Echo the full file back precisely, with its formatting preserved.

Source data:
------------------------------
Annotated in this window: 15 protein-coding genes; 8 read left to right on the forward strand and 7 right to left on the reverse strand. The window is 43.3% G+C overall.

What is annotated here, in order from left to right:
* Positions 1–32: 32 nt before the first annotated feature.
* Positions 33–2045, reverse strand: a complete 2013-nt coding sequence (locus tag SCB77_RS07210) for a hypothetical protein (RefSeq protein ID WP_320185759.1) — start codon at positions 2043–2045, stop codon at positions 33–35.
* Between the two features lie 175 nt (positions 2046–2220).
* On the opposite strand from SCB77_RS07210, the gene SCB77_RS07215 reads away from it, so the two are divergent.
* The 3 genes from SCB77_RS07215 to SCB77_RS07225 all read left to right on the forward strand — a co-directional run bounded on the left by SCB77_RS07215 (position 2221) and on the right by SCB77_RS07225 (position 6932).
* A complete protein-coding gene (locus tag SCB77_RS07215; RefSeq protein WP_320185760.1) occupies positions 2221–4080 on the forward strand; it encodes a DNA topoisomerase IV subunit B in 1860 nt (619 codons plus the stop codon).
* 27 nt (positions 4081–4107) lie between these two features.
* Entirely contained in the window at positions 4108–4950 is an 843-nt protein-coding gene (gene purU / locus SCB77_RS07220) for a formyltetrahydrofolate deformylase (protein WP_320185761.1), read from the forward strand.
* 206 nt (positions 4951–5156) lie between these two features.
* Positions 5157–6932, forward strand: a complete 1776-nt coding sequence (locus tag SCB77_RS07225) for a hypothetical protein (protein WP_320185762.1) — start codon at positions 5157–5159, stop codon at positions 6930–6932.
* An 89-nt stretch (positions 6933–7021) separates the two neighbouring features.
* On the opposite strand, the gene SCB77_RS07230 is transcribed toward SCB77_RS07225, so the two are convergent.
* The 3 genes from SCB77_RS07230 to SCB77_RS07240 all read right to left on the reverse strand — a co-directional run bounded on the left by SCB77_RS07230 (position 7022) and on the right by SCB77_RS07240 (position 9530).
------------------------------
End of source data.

Annotated in this window: 15 protein-coding genes; 8 read left to right on the forward strand and 7 right to left on the reverse strand. The window is 43.3% G+C overall.

What is annotated here, in order from left to right:
* Positions 1–32: 32 nt before the first annotated feature.
* Positions 33–2045, reverse strand: a complete 2013-nt coding sequence (locus tag SCB77_RS07210) for a hypothetical protein (RefSeq protein ID WP_320185759.1) — start codon at positions 2043–2045, stop codon at positions 33–35.
* Between the two features lie 175 nt (positions 2046–2220).
* On the opposite strand from SCB77_RS07210, the gene SCB77_RS07215 reads away from it, so the two are divergent.
* The 3 genes from SCB77_RS07215 to SCB77_RS07225 all read left to right on the forward strand — a co-directional run bounded on the left by SCB77_RS07215 (position 2221) and on the right by SCB77_RS07225 (position 6932).
* A complete protein-coding gene (locus tag SCB77_RS07215; RefSeq protein WP_320185760.1) occupies positions 2221–4080 on the forward strand; it encodes a DNA topoisomerase IV subunit B in 1860 nt (619 codons plus the stop codon).
* 27 nt (positions 4081–4107) lie between these two features.
* Entirely contained in the window at positions 4108–4950 is an 843-nt protein-coding gene (gene purU / locus SCB77_RS07220) for a formyltetrahydrofolate deformylase (protein WP_320185761.1), read from the forward strand.
* 206 nt (positions 4951–5156) lie between these two features.
* Positions 5157–6932, forward strand: a complete 1776-nt coding sequence (locus tag SCB77_RS07225) for a hypothetical protein (protein WP_320185762.1) — start codon at positions 5157–5159, stop codon at positions 6930–6932.
* An 89-nt stretch (positions 6933–7021) separates the two neighbouring features.
* On the opposite strand, the gene SCB77_RS07230 is transcribed toward SCB77_RS07225, so the two are convergent.
* The 3 genes from SCB77_RS07230 to SCB77_RS07240 all read right to left on the reverse strand — a co-directional run bounded on the left by SCB77_RS07230 (position 7022) and on the right by SCB77_RS07240 (position 9530).